Friday, August 31, 2001
Strong, silent mayor system
A couple of years ago Cincinnati voters decided they wanted a strong mayor that is, someone with the authority to make the important decisions.
The idea was that the city needed a sense of direction that couldn't be provided under the existing rule-by-committee system where all nine council members are essentially equal. Strong mayoral candidates would thrash out the important issues in vigorous debate and the people would directly choose the dynamo who would power us into the new millennium.
So now we are in the throes of our first head-to-head mayoral race and it is so awash in tepid restraint the voters can't possibly know what will really happen after election day.
Case in point: picking the next city manager.
A couple of months ago John Shirey, council's bi-partisan punching bag for the past several years, agreed to resign Dec. 1, if council members would stop taking turns trying to fire him. Dec. 1 also is the day the new strong mayor is supposed to take over.
One of the strongest things about this new mayor is that he will get to pick a new manager, who will then need to be confirmed by a five-member council majority. On Monday, Republican Councilman Pat DeWine asked Democrat Mayor Charlie Luken and Charterite candidate Courtis Fuller how they would exercise this new power.
Mr. Luken said he saw no reason to politicize the process, by going into it during the campaign. Mr. Fuller said there would be plenty of time to deal with the issue after the election.
Mr. DeWine must have chortled with glee. Here he is, a member of the party that couldn't even come up with a candidate for mayor, and he made the two people who are running look like weenies.
Given the Republicans' shameful lack of interest in the job, why has Mr. DeWine decided to poke a stick at this particular issue?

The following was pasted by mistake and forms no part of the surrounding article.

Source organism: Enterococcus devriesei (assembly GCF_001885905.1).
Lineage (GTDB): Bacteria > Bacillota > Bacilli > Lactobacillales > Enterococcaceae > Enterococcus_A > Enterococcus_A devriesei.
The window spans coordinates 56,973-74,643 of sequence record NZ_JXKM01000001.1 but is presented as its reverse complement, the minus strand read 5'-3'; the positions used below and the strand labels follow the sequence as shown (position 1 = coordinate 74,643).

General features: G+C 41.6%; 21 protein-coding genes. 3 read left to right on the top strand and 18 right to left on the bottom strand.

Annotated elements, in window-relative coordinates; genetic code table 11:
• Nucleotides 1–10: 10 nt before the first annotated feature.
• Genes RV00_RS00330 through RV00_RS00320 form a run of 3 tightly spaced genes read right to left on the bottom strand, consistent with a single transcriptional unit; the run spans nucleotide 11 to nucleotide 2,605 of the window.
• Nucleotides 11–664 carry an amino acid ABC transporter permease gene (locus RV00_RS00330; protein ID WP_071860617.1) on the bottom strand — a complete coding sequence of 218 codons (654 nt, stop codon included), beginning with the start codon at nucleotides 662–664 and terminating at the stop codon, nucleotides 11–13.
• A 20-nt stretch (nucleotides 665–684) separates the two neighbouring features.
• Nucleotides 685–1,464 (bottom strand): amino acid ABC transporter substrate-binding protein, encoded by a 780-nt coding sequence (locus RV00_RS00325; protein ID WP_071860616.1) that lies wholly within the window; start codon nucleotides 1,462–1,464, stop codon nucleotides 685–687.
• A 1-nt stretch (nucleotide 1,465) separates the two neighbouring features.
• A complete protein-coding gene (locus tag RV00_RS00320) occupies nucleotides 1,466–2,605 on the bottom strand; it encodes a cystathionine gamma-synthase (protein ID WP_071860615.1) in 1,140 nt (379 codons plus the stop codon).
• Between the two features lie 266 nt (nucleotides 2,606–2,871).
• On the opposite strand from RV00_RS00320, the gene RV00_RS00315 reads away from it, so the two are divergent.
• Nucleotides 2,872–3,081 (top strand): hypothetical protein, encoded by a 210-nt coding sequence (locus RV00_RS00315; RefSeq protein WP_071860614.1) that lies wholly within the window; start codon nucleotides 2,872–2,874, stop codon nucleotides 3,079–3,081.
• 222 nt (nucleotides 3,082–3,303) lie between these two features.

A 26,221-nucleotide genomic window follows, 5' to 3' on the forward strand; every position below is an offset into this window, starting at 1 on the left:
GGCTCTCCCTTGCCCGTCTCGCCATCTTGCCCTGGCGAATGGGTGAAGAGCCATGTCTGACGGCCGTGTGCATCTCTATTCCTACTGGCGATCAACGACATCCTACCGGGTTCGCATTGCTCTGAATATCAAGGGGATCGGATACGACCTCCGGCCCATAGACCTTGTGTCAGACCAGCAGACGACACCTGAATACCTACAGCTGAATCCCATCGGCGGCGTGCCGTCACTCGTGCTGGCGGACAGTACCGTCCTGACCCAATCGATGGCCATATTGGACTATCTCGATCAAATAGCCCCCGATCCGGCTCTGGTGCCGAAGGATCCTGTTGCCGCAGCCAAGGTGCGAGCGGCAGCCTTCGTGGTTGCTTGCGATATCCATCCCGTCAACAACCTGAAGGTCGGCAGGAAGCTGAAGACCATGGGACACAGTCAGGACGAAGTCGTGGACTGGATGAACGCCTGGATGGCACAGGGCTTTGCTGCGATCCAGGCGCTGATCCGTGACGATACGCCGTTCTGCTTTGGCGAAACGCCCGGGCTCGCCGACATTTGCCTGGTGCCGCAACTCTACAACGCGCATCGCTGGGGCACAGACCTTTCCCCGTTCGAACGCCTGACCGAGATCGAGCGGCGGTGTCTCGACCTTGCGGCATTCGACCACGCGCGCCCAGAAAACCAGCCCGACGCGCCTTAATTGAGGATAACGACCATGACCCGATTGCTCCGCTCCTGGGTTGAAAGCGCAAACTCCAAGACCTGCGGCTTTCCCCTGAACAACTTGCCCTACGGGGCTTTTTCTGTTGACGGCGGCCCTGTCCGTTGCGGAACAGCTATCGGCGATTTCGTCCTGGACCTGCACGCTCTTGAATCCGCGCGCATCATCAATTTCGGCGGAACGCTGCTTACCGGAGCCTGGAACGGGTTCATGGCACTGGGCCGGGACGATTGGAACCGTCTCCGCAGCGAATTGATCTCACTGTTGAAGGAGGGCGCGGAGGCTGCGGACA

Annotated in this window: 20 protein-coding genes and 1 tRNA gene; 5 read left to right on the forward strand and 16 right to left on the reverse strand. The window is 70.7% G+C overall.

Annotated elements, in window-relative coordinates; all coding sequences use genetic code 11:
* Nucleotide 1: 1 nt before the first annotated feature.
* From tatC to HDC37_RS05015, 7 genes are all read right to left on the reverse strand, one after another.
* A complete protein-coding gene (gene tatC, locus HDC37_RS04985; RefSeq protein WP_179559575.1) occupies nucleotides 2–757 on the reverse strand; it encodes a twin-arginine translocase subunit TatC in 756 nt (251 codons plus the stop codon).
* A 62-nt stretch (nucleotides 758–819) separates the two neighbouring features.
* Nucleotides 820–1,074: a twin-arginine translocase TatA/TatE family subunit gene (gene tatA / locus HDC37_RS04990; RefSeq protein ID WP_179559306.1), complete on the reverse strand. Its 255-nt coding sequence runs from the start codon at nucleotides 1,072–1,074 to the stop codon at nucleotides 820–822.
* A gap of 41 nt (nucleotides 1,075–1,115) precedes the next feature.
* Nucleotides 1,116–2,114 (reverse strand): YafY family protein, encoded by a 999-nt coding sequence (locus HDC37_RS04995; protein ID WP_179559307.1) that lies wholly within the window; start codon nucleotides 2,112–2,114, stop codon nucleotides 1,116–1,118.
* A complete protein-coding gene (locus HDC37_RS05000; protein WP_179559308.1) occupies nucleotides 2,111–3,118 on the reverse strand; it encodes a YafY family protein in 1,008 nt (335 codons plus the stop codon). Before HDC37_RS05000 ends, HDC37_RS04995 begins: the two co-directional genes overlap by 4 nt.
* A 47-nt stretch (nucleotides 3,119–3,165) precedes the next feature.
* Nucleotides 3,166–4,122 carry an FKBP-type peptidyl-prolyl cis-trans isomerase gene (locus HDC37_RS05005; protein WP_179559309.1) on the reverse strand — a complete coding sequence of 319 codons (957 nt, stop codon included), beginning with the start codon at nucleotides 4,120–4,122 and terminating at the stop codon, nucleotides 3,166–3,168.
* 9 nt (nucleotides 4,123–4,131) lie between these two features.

Whoever is elected mayor will have to make that decision shortly, he said. I think the voters have a right to know how they plan to go about it.
Actually, Mr. Luken does have a plan, or at least the broad outlines of one. He says he expects to find a local search firm with national connections and tell them to gather a list of candidates. The main qualification is that it be someone he can work in tandem with, Mr. Luken said.
He doesn't necessarily want some career bureaucrat, but he doesn't rule out a professional city manager from elsewhere. He wants to look at local candidates and national candidates and people from business, government or academia.
That pretty much covers everyone with managerial experience from Bill Clinton to Bob Boone, but it's a start.
Mr. Fuller said he doubts there is much difference between himself and Mr. Luken on the kind of manager they want. He suggests that the current council could get the selection process started and he will just pick up the ball after election day.
Neither candidate was willing to rise to Mr. DeWine's suggestion that they identify specific people they would nominate to be manager. With 27 candidates running for council, that would politicize the issue. It would be like throwing hamburger into the surf at a Florida beach.
No one who has witnessed the rancorous antics in council chambers over the past few years can blame Mr. Luken or Mr. Fuller for wanting to keep the city manager search on a higher plane. But each candidate should be willing to detail what he thinks the city needs in its next manager.
Should it be someone with proven expertise in development or interracial cooperation? Would someone with previous political connections be inappropriate under our new system? Are there cities managed out there the way the candidates think Cincinnati should be run? If there are, should we be looking to hire their managers? Who, if anyone, is advising these candidates on how to approach this problem?
Answering these questions will not commit either candidate to a particular person, but as Mr. DeWine noted, the answers would show they have given some serious consideration about what it will mean to be in charge.
Contact David Wells at 768-8310; fax: 768-8610; firstname.lastname@example.org.
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